The cafes were full. Urban Bulgars eat and drink out in considerable number – and at least as many women as men were quaffing vino and ‘doing’ lunch or supper wherever we went. The night air filled with music from west and east but my lasting memory is of Elvis crooning Are you lonesome tonight? Few people seemed to be. There was a buzz about.

I had been rather idle on the foreign exchange front and had my cards but no cash. Clive had changed a certain amount but neither of us was quite prepared for how far his Bulgarian Levs would go. Think half price for almost everything. Outside Sofia hotels and taxis seemed even cheaper.. We soon realized that Clive could pay for everything and I would settle up on return. Result.

We had had a long day. The itinerary for tomorrow involved a quick wander round Plovdiv, a visit to the Turkish consulate and walking across a traffic border into Turkey. Less than a week previously Jamal Kashoggi had been murdered in Istanbul.

To Turkey and back. 1. Getting out of Sofia.

16 Nov

Walking across the border from Turkey (Non-EU) and Bulgaria (EU) I observed, first hand, a border with friction. From Edirne in the north of Turkey, along the D100, which becomes the A4 motorway in Bulgaria, the carriageway was gridlocked with freight traffic queueing for access into and out of the EU at the Kapikule crossing. About five miles either side. Each lorry takes between 15 minutes or so to clear, we were told. Good job the drivers had sleeping accommodation in their cabins and board games to while away the day – or more-  that entry or exit would take.

Cars seemed to have few problems. We were a curiosity for Bulgarian and Turk border police. Little English is spoken at this edge of Europe and two near-septuagenarians trying to explain our plan to cycle from the UK to Istanbul next year, was stretching credibility in any language.

We had flown into Sofia the day before. Terminal 1 was a distinctly budget unit rather like the cramped hangars which greet you on arrival at an outpost of empire or a small Greek island. Little did we know that Terminal 2, a glossy, EU-sponsored erection, was a stone’s throw away.

Documentation to take a hire car across the border would take a week. We didn’t have that long and so we headed out of the capital on route 8 and were soon in pothole territory. We think that we have problems. Pot-craters more like. Jesus. Beyond the urban, rural Bulgaria doesn’t seem to have seen much EU cash injection in the decade since the Bulgars threw their lot in with Merkel. Poor peasant life is the norm and few, if any, spoke English. Our charades expertise came in handy. Luckily beer is beer in any language. The Cyrillic alphabet is suspended for Stella or Heineken.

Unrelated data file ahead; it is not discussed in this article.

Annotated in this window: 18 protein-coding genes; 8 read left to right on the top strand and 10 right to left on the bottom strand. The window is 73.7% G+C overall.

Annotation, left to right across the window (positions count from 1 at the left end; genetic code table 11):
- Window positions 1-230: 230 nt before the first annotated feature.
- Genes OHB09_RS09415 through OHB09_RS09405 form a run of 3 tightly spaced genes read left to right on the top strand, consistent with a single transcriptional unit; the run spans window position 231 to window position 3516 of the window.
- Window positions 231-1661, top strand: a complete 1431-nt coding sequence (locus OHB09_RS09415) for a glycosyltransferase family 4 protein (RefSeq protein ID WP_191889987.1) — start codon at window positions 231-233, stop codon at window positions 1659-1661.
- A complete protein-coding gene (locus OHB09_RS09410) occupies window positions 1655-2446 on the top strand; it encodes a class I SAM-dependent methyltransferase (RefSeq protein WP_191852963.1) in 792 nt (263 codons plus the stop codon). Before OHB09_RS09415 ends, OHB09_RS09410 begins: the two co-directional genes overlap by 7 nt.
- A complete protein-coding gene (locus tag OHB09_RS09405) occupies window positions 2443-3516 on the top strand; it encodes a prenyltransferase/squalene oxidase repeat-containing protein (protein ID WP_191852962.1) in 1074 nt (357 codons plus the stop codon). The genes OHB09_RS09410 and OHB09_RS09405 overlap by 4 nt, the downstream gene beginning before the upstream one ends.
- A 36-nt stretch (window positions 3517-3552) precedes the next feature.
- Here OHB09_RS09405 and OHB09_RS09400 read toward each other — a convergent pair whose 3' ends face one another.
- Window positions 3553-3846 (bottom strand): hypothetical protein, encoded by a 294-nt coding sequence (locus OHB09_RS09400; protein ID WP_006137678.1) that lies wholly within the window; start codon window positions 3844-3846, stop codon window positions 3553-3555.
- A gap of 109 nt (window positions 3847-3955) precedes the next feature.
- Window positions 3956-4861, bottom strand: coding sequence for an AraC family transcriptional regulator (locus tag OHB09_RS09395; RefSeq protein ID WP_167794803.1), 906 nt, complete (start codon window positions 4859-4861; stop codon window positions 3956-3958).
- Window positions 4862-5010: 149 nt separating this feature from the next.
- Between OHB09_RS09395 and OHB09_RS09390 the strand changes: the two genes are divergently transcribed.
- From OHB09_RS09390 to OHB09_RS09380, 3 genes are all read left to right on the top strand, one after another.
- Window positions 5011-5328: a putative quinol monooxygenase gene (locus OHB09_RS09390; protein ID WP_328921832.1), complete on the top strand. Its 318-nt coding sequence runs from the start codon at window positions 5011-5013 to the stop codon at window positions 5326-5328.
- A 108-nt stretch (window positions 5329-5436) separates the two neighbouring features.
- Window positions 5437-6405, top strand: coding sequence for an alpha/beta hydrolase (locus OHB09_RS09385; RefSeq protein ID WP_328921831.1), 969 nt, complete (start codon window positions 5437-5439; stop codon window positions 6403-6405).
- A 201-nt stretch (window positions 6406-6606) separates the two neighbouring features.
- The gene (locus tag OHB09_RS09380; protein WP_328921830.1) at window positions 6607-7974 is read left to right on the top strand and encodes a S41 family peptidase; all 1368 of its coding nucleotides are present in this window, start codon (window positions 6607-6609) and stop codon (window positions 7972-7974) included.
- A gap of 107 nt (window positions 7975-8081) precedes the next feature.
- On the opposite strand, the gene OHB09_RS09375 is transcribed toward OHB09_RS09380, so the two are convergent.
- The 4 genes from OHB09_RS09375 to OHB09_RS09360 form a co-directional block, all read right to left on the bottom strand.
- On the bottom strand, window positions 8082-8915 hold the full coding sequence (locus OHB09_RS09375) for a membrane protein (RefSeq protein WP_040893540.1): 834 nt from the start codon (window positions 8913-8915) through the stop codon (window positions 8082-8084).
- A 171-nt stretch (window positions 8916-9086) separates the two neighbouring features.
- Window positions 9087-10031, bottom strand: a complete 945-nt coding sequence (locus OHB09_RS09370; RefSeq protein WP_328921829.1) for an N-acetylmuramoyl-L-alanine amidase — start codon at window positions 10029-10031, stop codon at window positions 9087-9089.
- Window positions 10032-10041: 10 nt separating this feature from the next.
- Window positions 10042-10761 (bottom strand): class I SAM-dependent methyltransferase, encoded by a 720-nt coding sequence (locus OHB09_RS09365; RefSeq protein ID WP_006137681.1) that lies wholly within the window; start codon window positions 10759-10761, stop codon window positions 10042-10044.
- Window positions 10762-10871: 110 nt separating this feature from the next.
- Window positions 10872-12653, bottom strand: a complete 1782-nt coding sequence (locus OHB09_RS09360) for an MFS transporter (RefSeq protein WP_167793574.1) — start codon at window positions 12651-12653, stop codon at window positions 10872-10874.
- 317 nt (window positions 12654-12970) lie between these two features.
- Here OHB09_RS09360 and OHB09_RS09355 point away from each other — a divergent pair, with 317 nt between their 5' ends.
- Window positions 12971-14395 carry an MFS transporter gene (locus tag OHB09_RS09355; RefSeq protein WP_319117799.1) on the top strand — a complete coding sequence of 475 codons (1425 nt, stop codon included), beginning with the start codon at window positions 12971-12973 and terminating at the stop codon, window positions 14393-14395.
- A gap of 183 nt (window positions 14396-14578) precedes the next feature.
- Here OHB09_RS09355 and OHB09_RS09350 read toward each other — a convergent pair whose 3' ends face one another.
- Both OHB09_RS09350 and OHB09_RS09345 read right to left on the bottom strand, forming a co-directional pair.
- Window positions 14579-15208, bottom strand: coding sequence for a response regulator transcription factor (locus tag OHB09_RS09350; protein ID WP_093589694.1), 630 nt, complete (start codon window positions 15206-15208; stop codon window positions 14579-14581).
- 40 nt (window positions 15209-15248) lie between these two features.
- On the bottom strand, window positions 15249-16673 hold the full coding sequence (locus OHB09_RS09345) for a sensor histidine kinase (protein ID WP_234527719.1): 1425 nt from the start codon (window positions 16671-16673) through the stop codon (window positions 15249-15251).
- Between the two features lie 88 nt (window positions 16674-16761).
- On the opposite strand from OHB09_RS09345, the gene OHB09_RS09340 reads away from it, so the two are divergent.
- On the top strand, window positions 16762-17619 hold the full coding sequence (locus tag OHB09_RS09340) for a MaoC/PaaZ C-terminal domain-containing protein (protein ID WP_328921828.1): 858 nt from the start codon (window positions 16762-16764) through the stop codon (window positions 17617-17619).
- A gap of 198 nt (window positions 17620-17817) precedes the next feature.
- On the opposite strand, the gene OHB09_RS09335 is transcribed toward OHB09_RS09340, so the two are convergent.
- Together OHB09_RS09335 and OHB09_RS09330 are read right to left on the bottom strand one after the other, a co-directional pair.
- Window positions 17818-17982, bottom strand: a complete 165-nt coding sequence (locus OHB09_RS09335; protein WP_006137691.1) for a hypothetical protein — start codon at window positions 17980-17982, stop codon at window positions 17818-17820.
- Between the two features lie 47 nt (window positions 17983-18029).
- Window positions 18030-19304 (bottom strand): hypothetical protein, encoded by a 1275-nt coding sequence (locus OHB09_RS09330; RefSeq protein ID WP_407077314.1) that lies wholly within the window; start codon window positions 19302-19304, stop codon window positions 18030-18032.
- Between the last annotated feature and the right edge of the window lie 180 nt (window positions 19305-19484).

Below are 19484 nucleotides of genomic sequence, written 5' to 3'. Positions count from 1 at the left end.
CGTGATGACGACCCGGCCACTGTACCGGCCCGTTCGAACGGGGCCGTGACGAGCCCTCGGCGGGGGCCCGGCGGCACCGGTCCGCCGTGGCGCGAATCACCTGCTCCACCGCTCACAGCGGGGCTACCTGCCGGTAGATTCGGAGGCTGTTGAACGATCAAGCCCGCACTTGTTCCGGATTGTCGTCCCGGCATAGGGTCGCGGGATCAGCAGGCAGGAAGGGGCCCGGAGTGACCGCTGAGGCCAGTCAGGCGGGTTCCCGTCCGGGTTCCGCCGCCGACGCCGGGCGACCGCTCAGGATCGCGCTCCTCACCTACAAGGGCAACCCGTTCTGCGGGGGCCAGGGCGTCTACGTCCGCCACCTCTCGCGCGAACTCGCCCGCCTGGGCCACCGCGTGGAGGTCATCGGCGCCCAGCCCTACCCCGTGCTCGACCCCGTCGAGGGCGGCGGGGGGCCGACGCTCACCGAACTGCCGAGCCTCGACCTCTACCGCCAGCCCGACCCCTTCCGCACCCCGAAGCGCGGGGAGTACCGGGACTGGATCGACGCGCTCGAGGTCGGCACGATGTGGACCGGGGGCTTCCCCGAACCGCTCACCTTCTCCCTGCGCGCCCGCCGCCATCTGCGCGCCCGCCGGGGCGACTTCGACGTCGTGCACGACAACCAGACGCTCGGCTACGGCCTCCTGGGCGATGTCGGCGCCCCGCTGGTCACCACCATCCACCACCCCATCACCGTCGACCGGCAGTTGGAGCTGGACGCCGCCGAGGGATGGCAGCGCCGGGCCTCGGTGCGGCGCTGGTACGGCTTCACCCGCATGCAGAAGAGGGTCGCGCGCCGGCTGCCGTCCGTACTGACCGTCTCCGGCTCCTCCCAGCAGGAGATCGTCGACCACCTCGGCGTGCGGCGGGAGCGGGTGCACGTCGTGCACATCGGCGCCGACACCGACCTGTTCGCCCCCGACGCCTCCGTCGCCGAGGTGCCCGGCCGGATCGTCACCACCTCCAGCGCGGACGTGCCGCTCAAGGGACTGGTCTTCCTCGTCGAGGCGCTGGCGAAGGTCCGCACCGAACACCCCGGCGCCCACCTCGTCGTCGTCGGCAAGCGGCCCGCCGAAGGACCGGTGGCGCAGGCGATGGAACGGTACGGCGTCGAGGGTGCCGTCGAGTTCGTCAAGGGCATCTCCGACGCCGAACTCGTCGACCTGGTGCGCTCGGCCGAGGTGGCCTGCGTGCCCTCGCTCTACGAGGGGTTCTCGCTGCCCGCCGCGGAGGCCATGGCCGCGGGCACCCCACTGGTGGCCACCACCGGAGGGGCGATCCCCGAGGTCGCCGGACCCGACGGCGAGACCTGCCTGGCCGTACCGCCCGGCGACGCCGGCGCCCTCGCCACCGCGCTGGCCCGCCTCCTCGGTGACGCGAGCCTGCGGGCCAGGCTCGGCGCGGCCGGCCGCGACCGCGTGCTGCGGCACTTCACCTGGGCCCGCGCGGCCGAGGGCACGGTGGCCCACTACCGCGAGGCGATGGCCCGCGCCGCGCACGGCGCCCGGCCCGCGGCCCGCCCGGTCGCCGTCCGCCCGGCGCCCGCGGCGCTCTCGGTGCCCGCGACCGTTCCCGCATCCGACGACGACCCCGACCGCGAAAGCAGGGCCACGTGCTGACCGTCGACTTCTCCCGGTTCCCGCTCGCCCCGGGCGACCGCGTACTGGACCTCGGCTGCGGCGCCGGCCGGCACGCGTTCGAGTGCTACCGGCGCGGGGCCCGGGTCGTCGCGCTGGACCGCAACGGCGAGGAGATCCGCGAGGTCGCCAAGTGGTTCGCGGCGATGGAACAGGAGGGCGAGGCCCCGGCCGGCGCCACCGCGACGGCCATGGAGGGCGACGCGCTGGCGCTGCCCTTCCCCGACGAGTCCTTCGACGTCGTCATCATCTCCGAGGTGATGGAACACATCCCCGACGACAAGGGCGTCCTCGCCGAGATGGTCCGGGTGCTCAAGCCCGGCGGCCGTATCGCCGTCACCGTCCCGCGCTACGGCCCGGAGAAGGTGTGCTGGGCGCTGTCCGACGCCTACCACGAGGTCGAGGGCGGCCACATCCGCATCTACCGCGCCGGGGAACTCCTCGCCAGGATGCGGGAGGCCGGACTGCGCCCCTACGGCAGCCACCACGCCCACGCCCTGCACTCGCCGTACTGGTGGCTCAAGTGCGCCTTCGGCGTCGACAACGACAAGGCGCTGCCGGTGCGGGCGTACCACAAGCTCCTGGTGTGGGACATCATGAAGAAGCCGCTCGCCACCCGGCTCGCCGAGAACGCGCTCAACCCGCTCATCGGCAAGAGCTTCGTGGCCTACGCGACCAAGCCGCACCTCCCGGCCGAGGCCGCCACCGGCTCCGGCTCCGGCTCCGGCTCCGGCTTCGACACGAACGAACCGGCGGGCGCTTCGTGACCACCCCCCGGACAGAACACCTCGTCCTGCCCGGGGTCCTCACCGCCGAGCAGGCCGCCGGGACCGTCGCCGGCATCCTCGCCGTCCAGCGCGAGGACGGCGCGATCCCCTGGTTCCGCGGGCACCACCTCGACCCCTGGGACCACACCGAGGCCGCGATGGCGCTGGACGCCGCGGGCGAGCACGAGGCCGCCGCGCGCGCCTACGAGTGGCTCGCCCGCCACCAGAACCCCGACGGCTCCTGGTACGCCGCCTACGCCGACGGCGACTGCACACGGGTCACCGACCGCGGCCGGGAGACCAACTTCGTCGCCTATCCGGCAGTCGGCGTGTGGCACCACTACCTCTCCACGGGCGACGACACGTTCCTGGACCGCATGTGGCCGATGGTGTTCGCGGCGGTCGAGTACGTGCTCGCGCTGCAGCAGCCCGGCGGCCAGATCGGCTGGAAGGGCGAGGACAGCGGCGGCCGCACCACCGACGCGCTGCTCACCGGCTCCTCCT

We got ourselves lost as we were slaloming the craters. Google maps took us along remote tracks where chained dogs barked and local workers stared quizzically. After an hour or more we found our way back to Sofia and started again. Easier said than done since Sofia in Cyrillic begins with a C and ends with mirrored N and R. If I could press the right keys now I’d show you. Such is my level of incompetence. As for our journey to the Turkish border via Plovdiv, guesswork and blind faith in our sense of direction would have to see us through. The auguries were not good.



Scooting proficiency – a must for primary schools!

13 Nov

In a recent poll a third of parents suggested that schools ought to teach scooting as part of the PE curriculum. Apparently one fifth of all parents are thinking of buying their little treasures a scooter for Xmas. Primary schools are also under pressure to ‘teach’ the language of LGBTQ and explain differences of sexual orientation. Children should be familiar with terms such as gay, lesbian, transgender, transvestite etc, etc.

Gone are the days when times tables, Bunsen burner fun and the Norman Conquest prepared you well for life. Of course those were the days when we had parents. Teachers tended not to know about sex and scooters, so concentrated on what they did know. Parenting seems to have disappeared from the educational equation.

We’re not allowed to criticize or, worse, blame parents. We can’t say that too many unwanted children are born, too many couples break up and don’t manage the job of seeing their kiddies through life’s early traumas too well. There’s also those who don’t break up who can also be crap at parenting.

Whenever my lovely son feels like telling me that I am his best friend – quite a rarity but it has happened – I correct him and say that I’m his best Dad. I am his parent, not his mate. I love him as my son but wasn’t selected as best man at his wedding. Parents should teach scooting and sex and a whole range of stuff in the knowledge that children notice, understand, discern far more than we give them credit for. They pick things up all by themselves. Trial and error is a good recipe for most silly skills. Sex and scooting are just two.